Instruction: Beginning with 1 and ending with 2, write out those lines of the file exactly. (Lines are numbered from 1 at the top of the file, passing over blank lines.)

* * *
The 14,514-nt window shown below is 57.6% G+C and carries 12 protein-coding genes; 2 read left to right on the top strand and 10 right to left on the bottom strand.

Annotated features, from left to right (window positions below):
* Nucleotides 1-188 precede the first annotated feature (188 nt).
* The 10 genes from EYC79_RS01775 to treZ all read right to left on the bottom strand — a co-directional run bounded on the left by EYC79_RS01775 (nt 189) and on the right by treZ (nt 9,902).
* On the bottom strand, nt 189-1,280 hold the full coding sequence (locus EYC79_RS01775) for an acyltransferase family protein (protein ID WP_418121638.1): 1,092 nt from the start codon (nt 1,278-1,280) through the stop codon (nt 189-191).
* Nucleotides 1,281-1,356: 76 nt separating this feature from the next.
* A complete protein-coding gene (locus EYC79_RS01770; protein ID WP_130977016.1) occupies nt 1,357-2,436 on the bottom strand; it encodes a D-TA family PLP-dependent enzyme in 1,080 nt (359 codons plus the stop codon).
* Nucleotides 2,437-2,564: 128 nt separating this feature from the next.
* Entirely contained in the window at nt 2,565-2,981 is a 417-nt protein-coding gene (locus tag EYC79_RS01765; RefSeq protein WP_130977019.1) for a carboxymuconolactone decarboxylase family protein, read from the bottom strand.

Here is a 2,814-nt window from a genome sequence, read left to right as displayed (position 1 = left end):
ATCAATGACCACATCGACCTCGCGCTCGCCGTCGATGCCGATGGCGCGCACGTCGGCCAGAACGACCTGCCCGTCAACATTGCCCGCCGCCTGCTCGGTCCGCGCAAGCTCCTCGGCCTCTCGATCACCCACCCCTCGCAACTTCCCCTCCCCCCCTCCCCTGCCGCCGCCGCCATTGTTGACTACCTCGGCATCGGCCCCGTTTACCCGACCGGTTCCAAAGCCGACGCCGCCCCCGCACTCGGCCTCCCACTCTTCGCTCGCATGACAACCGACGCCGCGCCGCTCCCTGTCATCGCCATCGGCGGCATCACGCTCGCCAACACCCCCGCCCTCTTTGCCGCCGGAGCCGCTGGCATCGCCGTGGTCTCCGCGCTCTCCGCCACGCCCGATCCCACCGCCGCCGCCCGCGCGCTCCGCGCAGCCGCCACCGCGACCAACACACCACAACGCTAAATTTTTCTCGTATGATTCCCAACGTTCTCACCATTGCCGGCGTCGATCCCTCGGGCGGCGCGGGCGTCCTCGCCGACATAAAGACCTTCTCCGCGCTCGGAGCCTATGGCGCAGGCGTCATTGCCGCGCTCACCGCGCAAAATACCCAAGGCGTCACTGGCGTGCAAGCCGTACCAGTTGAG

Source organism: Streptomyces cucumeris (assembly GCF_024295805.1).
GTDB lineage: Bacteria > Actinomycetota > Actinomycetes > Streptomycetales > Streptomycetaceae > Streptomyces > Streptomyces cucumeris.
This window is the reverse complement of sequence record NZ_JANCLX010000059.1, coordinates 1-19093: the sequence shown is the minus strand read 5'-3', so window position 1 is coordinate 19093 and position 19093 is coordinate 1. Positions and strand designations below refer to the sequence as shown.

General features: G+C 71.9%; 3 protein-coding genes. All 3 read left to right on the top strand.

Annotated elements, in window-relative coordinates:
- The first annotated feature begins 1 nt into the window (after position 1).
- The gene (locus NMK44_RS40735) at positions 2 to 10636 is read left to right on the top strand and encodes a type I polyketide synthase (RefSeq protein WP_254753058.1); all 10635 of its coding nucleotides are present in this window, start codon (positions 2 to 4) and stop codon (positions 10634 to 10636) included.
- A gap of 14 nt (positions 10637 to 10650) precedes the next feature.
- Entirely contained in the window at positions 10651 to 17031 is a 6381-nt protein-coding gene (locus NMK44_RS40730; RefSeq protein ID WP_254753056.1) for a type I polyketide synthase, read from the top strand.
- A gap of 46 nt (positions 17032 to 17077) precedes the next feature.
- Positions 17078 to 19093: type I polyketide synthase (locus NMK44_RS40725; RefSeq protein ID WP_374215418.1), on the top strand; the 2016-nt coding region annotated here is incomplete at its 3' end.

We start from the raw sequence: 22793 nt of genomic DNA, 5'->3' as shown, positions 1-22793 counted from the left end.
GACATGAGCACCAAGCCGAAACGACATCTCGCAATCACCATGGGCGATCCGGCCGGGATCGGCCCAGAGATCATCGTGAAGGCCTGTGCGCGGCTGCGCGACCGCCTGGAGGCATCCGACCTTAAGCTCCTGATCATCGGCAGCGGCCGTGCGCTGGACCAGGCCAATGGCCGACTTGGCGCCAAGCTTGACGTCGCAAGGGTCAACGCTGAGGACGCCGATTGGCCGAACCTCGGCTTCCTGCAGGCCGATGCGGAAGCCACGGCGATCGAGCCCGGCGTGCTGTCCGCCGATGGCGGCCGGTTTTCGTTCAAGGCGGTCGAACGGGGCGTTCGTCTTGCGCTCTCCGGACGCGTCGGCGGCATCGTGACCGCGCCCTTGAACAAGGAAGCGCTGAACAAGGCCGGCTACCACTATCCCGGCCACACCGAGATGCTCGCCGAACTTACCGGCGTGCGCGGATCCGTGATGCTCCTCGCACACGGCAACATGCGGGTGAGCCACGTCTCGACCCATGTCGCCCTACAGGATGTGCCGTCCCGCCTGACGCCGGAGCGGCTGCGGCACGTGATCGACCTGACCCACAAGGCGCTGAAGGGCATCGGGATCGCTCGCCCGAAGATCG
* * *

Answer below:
The 14,514-nt window shown below is 57.6% G+C and carries 12 protein-coding genes; 2 read left to right on the top strand and 10 right to left on the bottom strand.

Annotated features, from left to right (window positions below):